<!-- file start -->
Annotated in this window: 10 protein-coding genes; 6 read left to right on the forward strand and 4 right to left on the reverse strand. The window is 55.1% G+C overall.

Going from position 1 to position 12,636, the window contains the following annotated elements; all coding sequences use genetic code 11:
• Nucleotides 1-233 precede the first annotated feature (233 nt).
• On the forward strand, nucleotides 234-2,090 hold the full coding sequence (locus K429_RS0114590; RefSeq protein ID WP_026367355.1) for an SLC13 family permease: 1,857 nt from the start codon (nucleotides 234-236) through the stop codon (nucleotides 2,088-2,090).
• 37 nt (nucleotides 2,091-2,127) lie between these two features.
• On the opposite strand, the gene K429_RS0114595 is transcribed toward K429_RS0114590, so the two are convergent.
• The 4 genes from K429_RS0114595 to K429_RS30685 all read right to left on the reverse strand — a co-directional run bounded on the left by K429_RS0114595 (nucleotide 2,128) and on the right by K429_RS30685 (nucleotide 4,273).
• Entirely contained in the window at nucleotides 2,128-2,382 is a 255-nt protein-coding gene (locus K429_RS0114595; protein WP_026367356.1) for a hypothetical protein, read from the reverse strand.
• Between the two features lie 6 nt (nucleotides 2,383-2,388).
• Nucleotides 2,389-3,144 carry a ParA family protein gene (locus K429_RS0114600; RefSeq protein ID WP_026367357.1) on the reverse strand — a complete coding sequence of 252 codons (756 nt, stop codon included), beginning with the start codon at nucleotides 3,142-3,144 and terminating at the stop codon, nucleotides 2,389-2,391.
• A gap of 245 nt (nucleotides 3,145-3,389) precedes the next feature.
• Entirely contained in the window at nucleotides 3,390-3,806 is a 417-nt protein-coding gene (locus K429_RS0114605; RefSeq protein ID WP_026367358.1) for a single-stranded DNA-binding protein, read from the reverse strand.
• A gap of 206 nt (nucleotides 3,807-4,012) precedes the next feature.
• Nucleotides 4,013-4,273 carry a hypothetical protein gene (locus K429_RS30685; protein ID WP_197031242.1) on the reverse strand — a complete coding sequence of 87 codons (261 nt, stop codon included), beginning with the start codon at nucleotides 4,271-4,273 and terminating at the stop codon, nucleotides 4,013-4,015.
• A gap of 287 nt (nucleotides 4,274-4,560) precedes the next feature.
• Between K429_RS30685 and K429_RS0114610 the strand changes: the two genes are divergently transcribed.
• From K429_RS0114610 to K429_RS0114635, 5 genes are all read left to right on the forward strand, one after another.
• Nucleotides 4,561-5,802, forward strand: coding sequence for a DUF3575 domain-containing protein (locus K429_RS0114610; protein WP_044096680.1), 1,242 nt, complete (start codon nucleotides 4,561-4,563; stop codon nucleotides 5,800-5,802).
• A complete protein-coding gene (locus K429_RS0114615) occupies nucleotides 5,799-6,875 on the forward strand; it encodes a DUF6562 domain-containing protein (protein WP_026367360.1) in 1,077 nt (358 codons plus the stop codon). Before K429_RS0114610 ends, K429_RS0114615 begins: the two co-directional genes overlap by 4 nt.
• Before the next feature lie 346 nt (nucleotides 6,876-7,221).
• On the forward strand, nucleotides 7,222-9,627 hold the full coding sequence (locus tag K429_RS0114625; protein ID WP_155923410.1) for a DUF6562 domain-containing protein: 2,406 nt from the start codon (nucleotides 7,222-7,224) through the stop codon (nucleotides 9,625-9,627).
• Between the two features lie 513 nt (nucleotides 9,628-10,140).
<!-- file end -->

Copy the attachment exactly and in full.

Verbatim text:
Annotated in this window: 10 protein-coding genes; 6 read left to right on the forward strand and 4 right to left on the reverse strand. The window is 55.1% G+C overall.

Going from position 1 to position 12,636, the window contains the following annotated elements; all coding sequences use genetic code 11:
• Nucleotides 1-233 precede the first annotated feature (233 nt).
• On the forward strand, nucleotides 234-2,090 hold the full coding sequence (locus K429_RS0114590; RefSeq protein ID WP_026367355.1) for an SLC13 family permease: 1,857 nt from the start codon (nucleotides 234-236) through the stop codon (nucleotides 2,088-2,090).
• 37 nt (nucleotides 2,091-2,127) lie between these two features.
• On the opposite strand, the gene K429_RS0114595 is transcribed toward K429_RS0114590, so the two are convergent.
• The 4 genes from K429_RS0114595 to K429_RS30685 all read right to left on the reverse strand — a co-directional run bounded on the left by K429_RS0114595 (nucleotide 2,128) and on the right by K429_RS30685 (nucleotide 4,273).
• Entirely contained in the window at nucleotides 2,128-2,382 is a 255-nt protein-coding gene (locus K429_RS0114595; protein WP_026367356.1) for a hypothetical protein, read from the reverse strand.
• Between the two features lie 6 nt (nucleotides 2,383-2,388).
• Nucleotides 2,389-3,144 carry a ParA family protein gene (locus K429_RS0114600; RefSeq protein ID WP_026367357.1) on the reverse strand — a complete coding sequence of 252 codons (756 nt, stop codon included), beginning with the start codon at nucleotides 3,142-3,144 and terminating at the stop codon, nucleotides 2,389-2,391.
• A gap of 245 nt (nucleotides 3,145-3,389) precedes the next feature.
• Entirely contained in the window at nucleotides 3,390-3,806 is a 417-nt protein-coding gene (locus K429_RS0114605; RefSeq protein ID WP_026367358.1) for a single-stranded DNA-binding protein, read from the reverse strand.
• A gap of 206 nt (nucleotides 3,807-4,012) precedes the next feature.
• Nucleotides 4,013-4,273 carry a hypothetical protein gene (locus K429_RS30685; protein ID WP_197031242.1) on the reverse strand — a complete coding sequence of 87 codons (261 nt, stop codon included), beginning with the start codon at nucleotides 4,271-4,273 and terminating at the stop codon, nucleotides 4,013-4,015.
• A gap of 287 nt (nucleotides 4,274-4,560) precedes the next feature.
• Between K429_RS30685 and K429_RS0114610 the strand changes: the two genes are divergently transcribed.
• From K429_RS0114610 to K429_RS0114635, 5 genes are all read left to right on the forward strand, one after another.
• Nucleotides 4,561-5,802, forward strand: coding sequence for a DUF3575 domain-containing protein (locus K429_RS0114610; protein WP_044096680.1), 1,242 nt, complete (start codon nucleotides 4,561-4,563; stop codon nucleotides 5,800-5,802).
• A complete protein-coding gene (locus K429_RS0114615) occupies nucleotides 5,799-6,875 on the forward strand; it encodes a DUF6562 domain-containing protein (protein WP_026367360.1) in 1,077 nt (358 codons plus the stop codon). Before K429_RS0114610 ends, K429_RS0114615 begins: the two co-directional genes overlap by 4 nt.
• Before the next feature lie 346 nt (nucleotides 6,876-7,221).
• On the forward strand, nucleotides 7,222-9,627 hold the full coding sequence (locus tag K429_RS0114625; protein ID WP_155923410.1) for a DUF6562 domain-containing protein: 2,406 nt from the start codon (nucleotides 7,222-7,224) through the stop codon (nucleotides 9,625-9,627).
• Between the two features lie 513 nt (nucleotides 9,628-10,140).